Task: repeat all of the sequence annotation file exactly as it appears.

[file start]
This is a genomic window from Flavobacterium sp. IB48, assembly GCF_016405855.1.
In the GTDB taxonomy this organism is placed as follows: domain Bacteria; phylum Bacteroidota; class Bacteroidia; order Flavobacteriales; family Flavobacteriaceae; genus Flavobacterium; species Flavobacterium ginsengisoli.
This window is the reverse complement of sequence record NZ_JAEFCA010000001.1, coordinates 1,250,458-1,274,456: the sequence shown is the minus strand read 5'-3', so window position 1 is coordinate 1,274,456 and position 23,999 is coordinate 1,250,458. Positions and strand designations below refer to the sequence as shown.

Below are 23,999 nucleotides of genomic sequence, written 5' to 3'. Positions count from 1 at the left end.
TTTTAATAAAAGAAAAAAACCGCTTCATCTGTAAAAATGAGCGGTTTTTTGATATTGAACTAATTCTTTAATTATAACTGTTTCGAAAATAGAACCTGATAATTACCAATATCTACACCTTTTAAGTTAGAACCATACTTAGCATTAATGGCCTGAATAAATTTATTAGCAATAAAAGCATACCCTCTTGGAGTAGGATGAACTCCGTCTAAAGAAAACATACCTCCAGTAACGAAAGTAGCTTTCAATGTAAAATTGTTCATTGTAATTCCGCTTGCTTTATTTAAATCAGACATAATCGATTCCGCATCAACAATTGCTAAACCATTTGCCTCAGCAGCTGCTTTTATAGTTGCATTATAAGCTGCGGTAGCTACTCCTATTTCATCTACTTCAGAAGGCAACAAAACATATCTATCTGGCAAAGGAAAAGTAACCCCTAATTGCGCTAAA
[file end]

This is a genomic window from Flavobacterium sp. IB48, assembly GCF_016405855.1.
In the GTDB taxonomy this organism is placed as follows: domain Bacteria; phylum Bacteroidota; class Bacteroidia; order Flavobacteriales; family Flavobacteriaceae; genus Flavobacterium; species Flavobacterium ginsengisoli.
This window is the reverse complement of sequence record NZ_JAEFCA010000001.1, coordinates 1,250,458-1,274,456: the sequence shown is the minus strand read 5'-3', so window position 1 is coordinate 1,274,456 and position 23,999 is coordinate 1,250,458. Positions and strand designations below refer to the sequence as shown.

Below are 23,999 nucleotides of genomic sequence, written 5' to 3'. Positions count from 1 at the left end.
TTTTAATAAAAGAAAAAAACCGCTTCATCTGTAAAAATGAGCGGTTTTTTGATATTGAACTAATTCTTTAATTATAACTGTTTCGAAAATAGAACCTGATAATTACCAATATCTACACCTTTTAAGTTAGAACCATACTTAGCATTAATGGCCTGAATAAATTTATTAGCAATAAAAGCATACCCTCTTGGAGTAGGATGAACTCCGTCTAAAGAAAACATACCTCCAGTAACGAAAGTAGCTTTCAATGTAAAATTGTTCATTGTAATTCCGCTTGCTTTATTTAAATCAGACATAATCGATTCCGCATCAACAATTGCTAAACCATTTGCCTCAGCAGCTGCTTTTATAGTTGCATTATAAGCTGCGGTAGCTACTCCTATTTCATCTACTTCAGAAGGCAACAAAACATATCTATCTGGCAAAGGAAAAGTAACCCCTAATTGCGCTAAA